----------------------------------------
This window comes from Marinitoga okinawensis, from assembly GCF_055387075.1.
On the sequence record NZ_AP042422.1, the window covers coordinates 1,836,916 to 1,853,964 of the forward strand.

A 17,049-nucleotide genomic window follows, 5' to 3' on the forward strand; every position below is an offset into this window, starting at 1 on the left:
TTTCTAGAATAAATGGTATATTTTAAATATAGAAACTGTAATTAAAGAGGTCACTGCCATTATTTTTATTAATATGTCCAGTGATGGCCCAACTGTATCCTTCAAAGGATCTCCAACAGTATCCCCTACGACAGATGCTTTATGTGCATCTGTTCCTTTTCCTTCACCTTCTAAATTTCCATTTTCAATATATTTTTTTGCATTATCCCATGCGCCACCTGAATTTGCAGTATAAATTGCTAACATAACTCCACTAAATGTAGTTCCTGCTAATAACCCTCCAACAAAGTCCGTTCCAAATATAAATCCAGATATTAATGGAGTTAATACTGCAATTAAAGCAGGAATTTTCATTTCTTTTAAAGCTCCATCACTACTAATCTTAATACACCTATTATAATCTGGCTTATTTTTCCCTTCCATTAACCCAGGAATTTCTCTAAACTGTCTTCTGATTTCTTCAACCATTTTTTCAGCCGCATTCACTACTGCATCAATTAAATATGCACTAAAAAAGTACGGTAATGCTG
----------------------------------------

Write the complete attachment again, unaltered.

This window comes from Marinitoga okinawensis, from assembly GCF_055387075.1.
On the sequence record NZ_AP042422.1, the window covers coordinates 1,836,916 to 1,853,964 of the forward strand.

A 17,049-nucleotide genomic window follows, 5' to 3' on the forward strand; every position below is an offset into this window, starting at 1 on the left:
TTTCTAGAATAAATGGTATATTTTAAATATAGAAACTGTAATTAAAGAGGTCACTGCCATTATTTTTATTAATATGTCCAGTGATGGCCCAACTGTATCCTTCAAAGGATCTCCAACAGTATCCCCTACGACAGATGCTTTATGTGCATCTGTTCCTTTTCCTTCACCTTCTAAATTTCCATTTTCAATATATTTTTTTGCATTATCCCATGCGCCACCTGAATTTGCAGTATAAATTGCTAACATAACTCCACTAAATGTAGTTCCTGCTAATAACCCTCCAACAAAGTCCGTTCCAAATATAAATCCAGATATTAATGGAGTTAATACTGCAATTAAAGCAGGAATTTTCATTTCTTTTAAAGCTCCATCACTACTAATCTTAATACACCTATTATAATCTGGCTTATTTTTCCCTTCCATTAACCCAGGAATTTCTCTAAACTGTCTTCTGATTTCTTCAACCATTTTTTCAGCCGCATTCACTACTGCATCAATTAAATATGCACTAAAAAAGTACGGTAATGCTG